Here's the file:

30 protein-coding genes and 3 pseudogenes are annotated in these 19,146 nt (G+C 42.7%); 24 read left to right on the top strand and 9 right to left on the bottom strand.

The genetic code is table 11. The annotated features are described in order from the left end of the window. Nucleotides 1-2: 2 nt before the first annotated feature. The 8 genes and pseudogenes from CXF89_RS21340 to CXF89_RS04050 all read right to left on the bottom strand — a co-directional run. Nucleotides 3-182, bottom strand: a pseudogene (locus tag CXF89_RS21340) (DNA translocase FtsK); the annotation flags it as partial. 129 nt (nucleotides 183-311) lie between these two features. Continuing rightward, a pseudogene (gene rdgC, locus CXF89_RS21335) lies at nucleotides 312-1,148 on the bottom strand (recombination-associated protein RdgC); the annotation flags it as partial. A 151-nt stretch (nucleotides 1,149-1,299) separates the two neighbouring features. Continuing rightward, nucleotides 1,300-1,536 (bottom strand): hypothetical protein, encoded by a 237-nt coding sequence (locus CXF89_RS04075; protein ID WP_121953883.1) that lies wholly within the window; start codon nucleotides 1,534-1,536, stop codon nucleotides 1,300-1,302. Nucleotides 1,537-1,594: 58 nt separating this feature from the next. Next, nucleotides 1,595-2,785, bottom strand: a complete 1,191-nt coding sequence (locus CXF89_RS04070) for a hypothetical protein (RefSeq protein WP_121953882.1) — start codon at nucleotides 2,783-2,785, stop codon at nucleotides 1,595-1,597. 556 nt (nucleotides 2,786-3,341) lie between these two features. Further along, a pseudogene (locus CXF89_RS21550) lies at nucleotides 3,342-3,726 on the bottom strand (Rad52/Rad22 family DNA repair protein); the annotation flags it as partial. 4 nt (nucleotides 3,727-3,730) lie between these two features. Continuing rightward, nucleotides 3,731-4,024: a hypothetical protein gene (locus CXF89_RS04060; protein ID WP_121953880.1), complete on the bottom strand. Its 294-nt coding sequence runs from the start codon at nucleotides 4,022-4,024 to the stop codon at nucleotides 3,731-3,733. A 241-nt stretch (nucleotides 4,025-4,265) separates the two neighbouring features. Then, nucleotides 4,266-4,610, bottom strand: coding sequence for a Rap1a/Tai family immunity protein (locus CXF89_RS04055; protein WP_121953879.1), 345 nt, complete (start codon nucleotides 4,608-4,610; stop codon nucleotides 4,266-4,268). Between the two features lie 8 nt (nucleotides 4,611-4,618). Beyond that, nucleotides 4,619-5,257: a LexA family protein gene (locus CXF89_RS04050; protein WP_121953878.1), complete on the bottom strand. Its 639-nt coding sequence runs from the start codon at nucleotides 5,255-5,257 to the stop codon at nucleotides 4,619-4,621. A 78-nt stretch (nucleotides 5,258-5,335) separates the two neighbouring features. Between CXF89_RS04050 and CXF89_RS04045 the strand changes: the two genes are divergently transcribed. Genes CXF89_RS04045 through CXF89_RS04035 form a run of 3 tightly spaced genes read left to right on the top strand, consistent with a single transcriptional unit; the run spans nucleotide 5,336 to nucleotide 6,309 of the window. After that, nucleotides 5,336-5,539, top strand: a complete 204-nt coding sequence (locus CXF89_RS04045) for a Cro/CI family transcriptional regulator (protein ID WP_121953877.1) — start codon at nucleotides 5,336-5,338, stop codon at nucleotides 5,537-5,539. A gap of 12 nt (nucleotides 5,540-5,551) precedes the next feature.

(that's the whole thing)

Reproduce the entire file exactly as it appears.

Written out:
30 protein-coding genes and 3 pseudogenes are annotated in these 19,146 nt (G+C 42.7%); 24 read left to right on the top strand and 9 right to left on the bottom strand.

The genetic code is table 11. The annotated features are described in order from the left end of the window. Nucleotides 1-2: 2 nt before the first annotated feature. The 8 genes and pseudogenes from CXF89_RS21340 to CXF89_RS04050 all read right to left on the bottom strand — a co-directional run. Nucleotides 3-182, bottom strand: a pseudogene (locus tag CXF89_RS21340) (DNA translocase FtsK); the annotation flags it as partial. 129 nt (nucleotides 183-311) lie between these two features. Continuing rightward, a pseudogene (gene rdgC, locus CXF89_RS21335) lies at nucleotides 312-1,148 on the bottom strand (recombination-associated protein RdgC); the annotation flags it as partial. A 151-nt stretch (nucleotides 1,149-1,299) separates the two neighbouring features. Continuing rightward, nucleotides 1,300-1,536 (bottom strand): hypothetical protein, encoded by a 237-nt coding sequence (locus CXF89_RS04075; protein ID WP_121953883.1) that lies wholly within the window; start codon nucleotides 1,534-1,536, stop codon nucleotides 1,300-1,302. Nucleotides 1,537-1,594: 58 nt separating this feature from the next. Next, nucleotides 1,595-2,785, bottom strand: a complete 1,191-nt coding sequence (locus CXF89_RS04070) for a hypothetical protein (RefSeq protein WP_121953882.1) — start codon at nucleotides 2,783-2,785, stop codon at nucleotides 1,595-1,597. 556 nt (nucleotides 2,786-3,341) lie between these two features. Further along, a pseudogene (locus CXF89_RS21550) lies at nucleotides 3,342-3,726 on the bottom strand (Rad52/Rad22 family DNA repair protein); the annotation flags it as partial. 4 nt (nucleotides 3,727-3,730) lie between these two features. Continuing rightward, nucleotides 3,731-4,024: a hypothetical protein gene (locus CXF89_RS04060; protein ID WP_121953880.1), complete on the bottom strand. Its 294-nt coding sequence runs from the start codon at nucleotides 4,022-4,024 to the stop codon at nucleotides 3,731-3,733. A 241-nt stretch (nucleotides 4,025-4,265) separates the two neighbouring features. Then, nucleotides 4,266-4,610, bottom strand: coding sequence for a Rap1a/Tai family immunity protein (locus CXF89_RS04055; protein WP_121953879.1), 345 nt, complete (start codon nucleotides 4,608-4,610; stop codon nucleotides 4,266-4,268). Between the two features lie 8 nt (nucleotides 4,611-4,618). Beyond that, nucleotides 4,619-5,257: a LexA family protein gene (locus CXF89_RS04050; protein WP_121953878.1), complete on the bottom strand. Its 639-nt coding sequence runs from the start codon at nucleotides 5,255-5,257 to the stop codon at nucleotides 4,619-4,621. A 78-nt stretch (nucleotides 5,258-5,335) separates the two neighbouring features. Between CXF89_RS04050 and CXF89_RS04045 the strand changes: the two genes are divergently transcribed. Genes CXF89_RS04045 through CXF89_RS04035 form a run of 3 tightly spaced genes read left to right on the top strand, consistent with a single transcriptional unit; the run spans nucleotide 5,336 to nucleotide 6,309 of the window. After that, nucleotides 5,336-5,539, top strand: a complete 204-nt coding sequence (locus CXF89_RS04045) for a Cro/CI family transcriptional regulator (protein ID WP_121953877.1) — start codon at nucleotides 5,336-5,338, stop codon at nucleotides 5,537-5,539. A gap of 12 nt (nucleotides 5,540-5,551) precedes the next feature.